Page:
They all sound the same. Yet despite resistance from county child-protective-service workers, negative editorials in the local press and opposition from groups like the North American Council on Adoptable Children, the Minnesota chapter of the Children's Defense Fund and the Child Welfare League of America, Copeland says it is her critics who are out of touch with the true need.
During a public meeting on whether one Minnesota community, Chaska, would allow the orphanage, 75 mostly middle- to upper-middle-class landowners expressed their concern about property values, road assessments and the safety of their children.
Instead of reassuring them, Copeland tried to bowl them over with faith. At one point, when a woman asked Copeland to hear her out, Copeland grew short. When I ask Copeland why she isn't more diplomatic, she says: ''I don't mean to sound presumptuous, but I never really was a part of this world. I belonged to God. Belonging to the world didn't mean anything to me. For Copeland, everything comes down to good works. In his essay ''Reflections on Gandhi,'' George Orwell said that ''saints should always be judged guilty until they are proved innocent.
Red paper hearts and sparkly snowflakes hang from the ceiling. Parents and teenagers sit on the fringe, a scant few joining in the fun. She reminds them that they don't have to pay for rent or lights or food, that this is an opportunity to ''rest the spirit.
Some of the kids who have been here for a while smile in anticipation. Copeland then gets serious and tells them that if they cooperate, Mary's Jimmy Copeland & Mary McCoy - Kiss And Make Up (Vinyl) can work wonders. Because I love you. Then Copeland asks the kids whom they prayed for this week. Almost every child says Mary Jo, Jimmy Copeland & Mary McCoy - Kiss And Make Up (Vinyl), and each time Copeland gets a prayer she acts a little silly.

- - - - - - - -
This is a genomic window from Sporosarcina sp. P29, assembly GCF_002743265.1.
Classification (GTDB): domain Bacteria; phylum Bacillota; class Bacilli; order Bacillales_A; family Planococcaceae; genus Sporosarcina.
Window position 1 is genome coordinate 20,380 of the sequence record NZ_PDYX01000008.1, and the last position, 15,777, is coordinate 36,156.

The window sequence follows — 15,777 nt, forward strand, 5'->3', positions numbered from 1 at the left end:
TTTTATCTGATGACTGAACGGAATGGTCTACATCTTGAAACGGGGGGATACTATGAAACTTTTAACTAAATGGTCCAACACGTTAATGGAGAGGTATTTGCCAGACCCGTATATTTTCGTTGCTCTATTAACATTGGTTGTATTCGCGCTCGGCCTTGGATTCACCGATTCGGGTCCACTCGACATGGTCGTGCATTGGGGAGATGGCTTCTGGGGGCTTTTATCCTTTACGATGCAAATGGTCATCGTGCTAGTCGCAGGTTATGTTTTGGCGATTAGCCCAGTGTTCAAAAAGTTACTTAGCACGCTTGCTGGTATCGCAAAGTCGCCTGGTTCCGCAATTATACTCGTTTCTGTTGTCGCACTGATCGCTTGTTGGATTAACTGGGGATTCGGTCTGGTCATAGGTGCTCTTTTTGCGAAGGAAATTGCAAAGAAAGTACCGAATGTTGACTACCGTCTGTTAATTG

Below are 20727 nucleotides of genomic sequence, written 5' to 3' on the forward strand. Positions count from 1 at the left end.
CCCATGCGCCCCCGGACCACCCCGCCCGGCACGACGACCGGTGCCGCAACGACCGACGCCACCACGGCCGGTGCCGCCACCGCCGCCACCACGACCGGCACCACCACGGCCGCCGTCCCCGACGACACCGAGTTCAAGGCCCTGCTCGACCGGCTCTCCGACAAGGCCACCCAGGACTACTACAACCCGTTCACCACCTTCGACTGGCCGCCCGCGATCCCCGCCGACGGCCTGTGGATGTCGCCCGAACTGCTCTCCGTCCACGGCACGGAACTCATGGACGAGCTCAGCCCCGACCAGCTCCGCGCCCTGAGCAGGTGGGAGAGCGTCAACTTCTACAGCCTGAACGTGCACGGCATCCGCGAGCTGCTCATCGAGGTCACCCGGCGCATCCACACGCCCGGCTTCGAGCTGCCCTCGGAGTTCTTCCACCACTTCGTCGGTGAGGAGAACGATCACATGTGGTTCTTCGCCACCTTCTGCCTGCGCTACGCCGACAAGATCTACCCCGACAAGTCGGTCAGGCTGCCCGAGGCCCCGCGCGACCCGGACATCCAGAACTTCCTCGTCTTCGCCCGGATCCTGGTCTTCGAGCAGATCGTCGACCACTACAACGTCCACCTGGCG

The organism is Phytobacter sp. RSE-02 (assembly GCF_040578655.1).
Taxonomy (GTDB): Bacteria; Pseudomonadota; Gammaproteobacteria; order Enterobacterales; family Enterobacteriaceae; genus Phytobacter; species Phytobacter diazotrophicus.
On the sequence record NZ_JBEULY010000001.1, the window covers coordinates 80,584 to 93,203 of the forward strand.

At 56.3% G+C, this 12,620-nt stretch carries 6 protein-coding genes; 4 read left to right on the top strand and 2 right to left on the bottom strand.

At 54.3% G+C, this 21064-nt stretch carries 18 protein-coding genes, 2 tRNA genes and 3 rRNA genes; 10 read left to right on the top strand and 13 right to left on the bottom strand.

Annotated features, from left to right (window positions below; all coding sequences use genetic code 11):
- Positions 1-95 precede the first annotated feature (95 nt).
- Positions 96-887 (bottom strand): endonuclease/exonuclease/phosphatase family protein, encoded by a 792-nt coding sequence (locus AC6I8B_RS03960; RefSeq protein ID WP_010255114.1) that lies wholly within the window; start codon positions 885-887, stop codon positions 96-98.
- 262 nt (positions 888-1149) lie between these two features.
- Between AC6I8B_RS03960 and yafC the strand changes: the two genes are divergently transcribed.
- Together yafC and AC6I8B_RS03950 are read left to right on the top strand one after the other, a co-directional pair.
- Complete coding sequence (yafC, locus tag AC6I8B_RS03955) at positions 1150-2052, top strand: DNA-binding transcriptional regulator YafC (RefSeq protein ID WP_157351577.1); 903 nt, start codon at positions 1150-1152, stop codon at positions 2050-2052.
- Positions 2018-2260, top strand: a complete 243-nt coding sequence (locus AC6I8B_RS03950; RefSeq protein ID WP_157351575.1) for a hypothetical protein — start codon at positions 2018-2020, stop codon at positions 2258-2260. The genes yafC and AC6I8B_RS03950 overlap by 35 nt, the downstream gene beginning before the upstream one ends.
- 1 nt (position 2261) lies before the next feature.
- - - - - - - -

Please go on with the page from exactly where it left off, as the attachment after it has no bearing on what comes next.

When Colin, a volunteer at Mary's Place, gets a few prayers, Copeland teases him that she has more. The final tally: Mary Jo, 15; Colin, 3. Jesus gets 1.
Later, the children line up for Mary Jo. One little girl is Jimmy Copeland & Mary McCoy - Kiss And Make Up (Vinyl) excited to touch Mary Jo that she Jimmy Copeland & Mary McCoy - Kiss And Make Up (Vinyl) as if she is about to burst. In fact, many of the kids seem less interested in the cash than in the hug.
Copeland is ecstatic, and despite the strange assembly-line setup, she seems to take joy in each child. It's one of her most powerful gifts, an ability to make you feel as if you are the center of her universe, and even though the moment is theatrical, it doesn't feel like an act.
The Copelands were optimistic going into the approval process in Eagan thanks in part to the open support of the mayor. On the night of the final vote, the speakers in support of Copeland included Sharing and Caring volunteers; Joe Senser, a former Minnesota Vikings tight end, who is an alumnus of the Milton Hershey School, a Pennsylvania orphanage; and a woman who said she flew in from Seattle to urge the council to vote yes. During the public testimony, Copeland mouthed the rosary.
The opposition was equally present. Foster-care experts testified that Copeland's proposal was a ''solution looking for a problem. When one resident said that people move to Eagan to be away from the inner city, a woman shouted, ''Racist pig! She dismissed the foster-care experts by saying she had worked with children for 20 years. Then her voice started to tremble. Her hands were clasped in front of her, and suddenly she sounded like a little girl.
Mary will hear us. Mary, please say yes. After Copeland sat down, the council members held a brief discussion before explaining their thinking behind how they intended to vote. With the exception of one councilwoman, Meg Tilley, the numbers were in Copeland's favor.
Mayor Awada went last, and when she said offhandedly that the proposal would pass, Copeland grew emotional. Copeland stood up and moved toward the dais as if she were rushing up to give her acceptance speech before receiving the award. She was on the verge of tears, but this time it was more joyous than strategic. She thanked God for hearing her prayers and said that everyone in Eagan will be blessed.
She said this truly was the night the Lord had made. But then she pulled back. I still like you. Up on the dais, Copeland's supporters on the City Council tried not to look too amused.
Meanwhile, Tilley smiled a wry smile, then put her hands together and slowly, begrudgingly, applauded Mary Jo Copeland for an irresistible performance. She Walks Through Walls. View on timesmachine.